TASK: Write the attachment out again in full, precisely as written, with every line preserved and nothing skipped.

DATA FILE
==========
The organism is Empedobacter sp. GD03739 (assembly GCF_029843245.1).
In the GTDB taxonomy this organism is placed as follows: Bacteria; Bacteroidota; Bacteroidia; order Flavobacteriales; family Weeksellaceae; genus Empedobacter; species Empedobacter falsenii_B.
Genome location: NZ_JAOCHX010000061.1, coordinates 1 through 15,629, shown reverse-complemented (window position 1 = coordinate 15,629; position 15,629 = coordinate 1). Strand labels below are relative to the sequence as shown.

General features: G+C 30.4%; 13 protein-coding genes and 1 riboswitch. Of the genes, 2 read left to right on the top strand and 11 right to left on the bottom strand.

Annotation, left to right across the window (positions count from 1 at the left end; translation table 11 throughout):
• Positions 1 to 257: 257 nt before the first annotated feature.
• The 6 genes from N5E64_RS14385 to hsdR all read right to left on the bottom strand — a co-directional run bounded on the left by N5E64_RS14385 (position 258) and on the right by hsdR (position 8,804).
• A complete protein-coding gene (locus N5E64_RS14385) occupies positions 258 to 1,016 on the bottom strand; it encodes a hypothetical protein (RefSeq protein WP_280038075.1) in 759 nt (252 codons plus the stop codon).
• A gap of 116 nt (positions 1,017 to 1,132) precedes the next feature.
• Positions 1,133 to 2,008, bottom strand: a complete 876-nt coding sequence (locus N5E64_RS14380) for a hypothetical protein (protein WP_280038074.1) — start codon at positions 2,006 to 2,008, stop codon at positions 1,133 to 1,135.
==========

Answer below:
The organism is Empedobacter sp. GD03739 (assembly GCF_029843245.1).
In the GTDB taxonomy this organism is placed as follows: Bacteria; Bacteroidota; Bacteroidia; order Flavobacteriales; family Weeksellaceae; genus Empedobacter; species Empedobacter falsenii_B.
Genome location: NZ_JAOCHX010000061.1, coordinates 1 through 15,629, shown reverse-complemented (window position 1 = coordinate 15,629; position 15,629 = coordinate 1). Strand labels below are relative to the sequence as shown.

General features: G+C 30.4%; 13 protein-coding genes and 1 riboswitch. Of the genes, 2 read left to right on the top strand and 11 right to left on the bottom strand.

Annotation, left to right across the window (positions count from 1 at the left end; translation table 11 throughout):
• Positions 1 to 257: 257 nt before the first annotated feature.
• The 6 genes from N5E64_RS14385 to hsdR all read right to left on the bottom strand — a co-directional run bounded on the left by N5E64_RS14385 (position 258) and on the right by hsdR (position 8,804).
• A complete protein-coding gene (locus N5E64_RS14385) occupies positions 258 to 1,016 on the bottom strand; it encodes a hypothetical protein (RefSeq protein WP_280038075.1) in 759 nt (252 codons plus the stop codon).
• A gap of 116 nt (positions 1,017 to 1,132) precedes the next feature.
• Positions 1,133 to 2,008, bottom strand: a complete 876-nt coding sequence (locus N5E64_RS14380) for a hypothetical protein (protein WP_280038074.1) — start codon at positions 2,006 to 2,008, stop codon at positions 1,133 to 1,135.